In this Feb. 22, 2021, file photo, a Firestorm employee helps a customer decide which product to purchase in Bangor. Credit: Natalie Williams / BDN

Maine’s adult-use marijuana industry had another record-breaking month in June, with nearly $6.5 million sold in June.

“Flowers are always at the top of the list, but edibles are really, probably out-performing our expectations,” said Kaspar Heinrici, co-owner of Seaweed Co.

Those are the popular products at the retail stores in Portland and South Portland.

“The excitement is only growing,” said Heinrici.

From first-timers to regular customers, there’s growing demand for marijuana in Maine.

“From the day we opened in October in South Portland, there was a kind of a giddiness, and you can sense that again with the tourists and people who maybe aren’t as familiar with having adult-use cannabis,” he said.

Heinrici said both locations are getting a boost from summer tourists.

“Overall, I’d say it’s about a 15 percent increase, so it’s something,” he said. “It’s noticeable.”

Statewide, retail sales reached $6.47 million in June, up more than a million dollars from May. State data show more than 86,000 transactions.

“Taking a look at some early data, we expect the same thing for July, so it’s incredibly encouraging,” said Erik Gundersen, director of the Maine Office of Marijuana Policy.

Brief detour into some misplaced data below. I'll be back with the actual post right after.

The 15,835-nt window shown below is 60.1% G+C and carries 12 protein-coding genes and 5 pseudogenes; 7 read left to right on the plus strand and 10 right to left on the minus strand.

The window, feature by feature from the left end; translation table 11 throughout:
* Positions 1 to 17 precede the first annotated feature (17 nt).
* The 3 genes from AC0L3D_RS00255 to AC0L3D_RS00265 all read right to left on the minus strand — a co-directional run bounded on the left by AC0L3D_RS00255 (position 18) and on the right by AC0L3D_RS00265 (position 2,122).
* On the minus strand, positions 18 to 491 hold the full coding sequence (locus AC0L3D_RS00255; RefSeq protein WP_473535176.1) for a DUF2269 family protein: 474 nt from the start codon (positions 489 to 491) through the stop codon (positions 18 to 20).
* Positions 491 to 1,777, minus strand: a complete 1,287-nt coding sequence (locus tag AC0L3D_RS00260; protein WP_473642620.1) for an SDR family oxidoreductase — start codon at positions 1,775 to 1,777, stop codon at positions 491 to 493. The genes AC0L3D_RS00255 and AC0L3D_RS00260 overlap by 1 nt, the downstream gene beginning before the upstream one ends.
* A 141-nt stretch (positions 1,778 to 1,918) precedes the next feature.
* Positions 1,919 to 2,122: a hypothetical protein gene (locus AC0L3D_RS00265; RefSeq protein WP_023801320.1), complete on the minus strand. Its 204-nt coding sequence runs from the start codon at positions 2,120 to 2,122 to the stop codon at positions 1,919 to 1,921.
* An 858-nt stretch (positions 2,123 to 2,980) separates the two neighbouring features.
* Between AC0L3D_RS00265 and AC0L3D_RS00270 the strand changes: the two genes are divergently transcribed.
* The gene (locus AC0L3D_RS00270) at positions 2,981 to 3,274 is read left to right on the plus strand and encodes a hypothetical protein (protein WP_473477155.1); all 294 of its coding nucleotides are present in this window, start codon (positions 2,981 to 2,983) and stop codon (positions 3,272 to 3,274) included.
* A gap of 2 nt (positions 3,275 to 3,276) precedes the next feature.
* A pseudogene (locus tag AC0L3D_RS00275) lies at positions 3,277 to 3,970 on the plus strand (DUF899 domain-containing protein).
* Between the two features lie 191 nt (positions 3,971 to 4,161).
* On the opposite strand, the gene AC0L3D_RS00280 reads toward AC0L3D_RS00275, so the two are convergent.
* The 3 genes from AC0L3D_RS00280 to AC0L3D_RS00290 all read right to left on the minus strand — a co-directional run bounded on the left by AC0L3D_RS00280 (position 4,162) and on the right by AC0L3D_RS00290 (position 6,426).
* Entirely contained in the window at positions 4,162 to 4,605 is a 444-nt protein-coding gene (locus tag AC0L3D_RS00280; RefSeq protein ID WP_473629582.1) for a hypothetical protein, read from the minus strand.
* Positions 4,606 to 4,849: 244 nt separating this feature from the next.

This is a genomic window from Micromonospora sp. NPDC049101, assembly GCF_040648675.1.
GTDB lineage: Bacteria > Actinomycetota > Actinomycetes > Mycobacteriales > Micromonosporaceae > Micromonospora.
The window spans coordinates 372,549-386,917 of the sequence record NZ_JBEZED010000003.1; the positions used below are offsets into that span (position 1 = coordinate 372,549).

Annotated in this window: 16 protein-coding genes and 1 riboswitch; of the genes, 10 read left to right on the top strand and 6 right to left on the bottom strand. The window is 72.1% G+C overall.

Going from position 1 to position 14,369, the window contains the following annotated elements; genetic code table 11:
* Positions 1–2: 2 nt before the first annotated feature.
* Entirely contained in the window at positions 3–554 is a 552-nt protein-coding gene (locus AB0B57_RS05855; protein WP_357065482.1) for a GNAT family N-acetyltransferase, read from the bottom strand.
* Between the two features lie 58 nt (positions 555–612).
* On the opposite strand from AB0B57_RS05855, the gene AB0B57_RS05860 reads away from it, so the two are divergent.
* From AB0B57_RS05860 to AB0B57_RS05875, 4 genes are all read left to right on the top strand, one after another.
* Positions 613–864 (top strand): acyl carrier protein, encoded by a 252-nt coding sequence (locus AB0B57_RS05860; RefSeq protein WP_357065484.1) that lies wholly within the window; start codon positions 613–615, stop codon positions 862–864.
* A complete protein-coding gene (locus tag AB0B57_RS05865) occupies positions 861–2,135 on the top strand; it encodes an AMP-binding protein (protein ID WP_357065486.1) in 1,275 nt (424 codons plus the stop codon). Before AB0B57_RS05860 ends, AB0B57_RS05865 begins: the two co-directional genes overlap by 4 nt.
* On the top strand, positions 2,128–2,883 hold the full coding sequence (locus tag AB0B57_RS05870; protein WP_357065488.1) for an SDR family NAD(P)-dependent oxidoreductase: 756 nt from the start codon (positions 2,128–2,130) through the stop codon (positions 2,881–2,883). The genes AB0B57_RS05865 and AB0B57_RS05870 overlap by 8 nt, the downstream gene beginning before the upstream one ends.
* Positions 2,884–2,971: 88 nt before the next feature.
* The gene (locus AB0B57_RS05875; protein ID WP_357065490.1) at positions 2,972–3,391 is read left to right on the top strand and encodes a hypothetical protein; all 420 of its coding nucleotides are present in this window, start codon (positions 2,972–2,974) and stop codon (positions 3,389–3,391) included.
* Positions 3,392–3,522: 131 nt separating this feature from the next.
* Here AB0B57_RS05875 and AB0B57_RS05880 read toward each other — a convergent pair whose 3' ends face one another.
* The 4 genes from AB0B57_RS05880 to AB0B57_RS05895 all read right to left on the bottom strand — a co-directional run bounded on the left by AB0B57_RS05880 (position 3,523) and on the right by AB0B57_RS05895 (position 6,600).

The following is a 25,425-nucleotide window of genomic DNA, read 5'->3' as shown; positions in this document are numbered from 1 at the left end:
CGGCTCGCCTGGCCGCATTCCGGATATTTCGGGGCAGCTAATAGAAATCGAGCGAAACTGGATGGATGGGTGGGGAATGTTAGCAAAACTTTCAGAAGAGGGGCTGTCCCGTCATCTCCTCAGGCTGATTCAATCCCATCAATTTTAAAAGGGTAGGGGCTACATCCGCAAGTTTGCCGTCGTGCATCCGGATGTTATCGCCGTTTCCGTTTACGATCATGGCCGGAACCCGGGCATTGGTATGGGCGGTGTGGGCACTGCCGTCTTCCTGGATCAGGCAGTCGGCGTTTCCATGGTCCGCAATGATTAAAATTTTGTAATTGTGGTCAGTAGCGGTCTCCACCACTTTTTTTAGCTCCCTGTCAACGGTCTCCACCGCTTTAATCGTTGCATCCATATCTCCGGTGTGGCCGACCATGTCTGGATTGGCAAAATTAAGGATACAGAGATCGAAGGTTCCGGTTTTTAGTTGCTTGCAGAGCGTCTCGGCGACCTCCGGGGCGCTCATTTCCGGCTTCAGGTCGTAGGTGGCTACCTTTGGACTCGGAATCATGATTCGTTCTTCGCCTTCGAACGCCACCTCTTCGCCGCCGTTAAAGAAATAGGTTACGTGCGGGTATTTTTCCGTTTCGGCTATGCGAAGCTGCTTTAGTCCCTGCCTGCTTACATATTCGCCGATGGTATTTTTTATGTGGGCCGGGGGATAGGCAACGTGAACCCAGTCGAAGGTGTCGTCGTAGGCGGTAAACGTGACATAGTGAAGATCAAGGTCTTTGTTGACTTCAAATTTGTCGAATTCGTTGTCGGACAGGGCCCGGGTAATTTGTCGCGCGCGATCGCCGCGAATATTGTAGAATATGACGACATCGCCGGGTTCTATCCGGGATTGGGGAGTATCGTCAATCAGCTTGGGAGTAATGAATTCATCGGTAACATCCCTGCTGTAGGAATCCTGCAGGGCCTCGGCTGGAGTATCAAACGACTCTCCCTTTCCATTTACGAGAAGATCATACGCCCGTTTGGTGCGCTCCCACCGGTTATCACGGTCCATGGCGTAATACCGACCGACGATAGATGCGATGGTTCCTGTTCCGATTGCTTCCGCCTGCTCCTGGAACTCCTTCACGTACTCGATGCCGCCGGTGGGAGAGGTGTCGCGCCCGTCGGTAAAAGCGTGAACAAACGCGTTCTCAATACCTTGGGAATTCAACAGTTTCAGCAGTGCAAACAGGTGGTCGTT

He said access is expanding, with 45 active retail stores and around 50 municipalities opting-in.

“Consumers are starting to choose the regulated, tested, tracked marketplace for cannabis,” Gundersen said.

When asked how long this type of sales growth can last, Gundersen said, “If you look at other states that have come before us, for them to actually hit the maturity level within the industry takes a number of years.”

And while the sales are certainly good news, Heinrici said there’s also a lot of red tape, and with it, comes added cost.

“There are high costs of testing and taxes and tracking and tracing everything,” he said.

Gundersen said the department is putting together a plan to collect feedback from stakeholders about the adult-use and medical programs.

He said there will be proposed changes, as they look to make improvements to both. The Legislature will have the final say.

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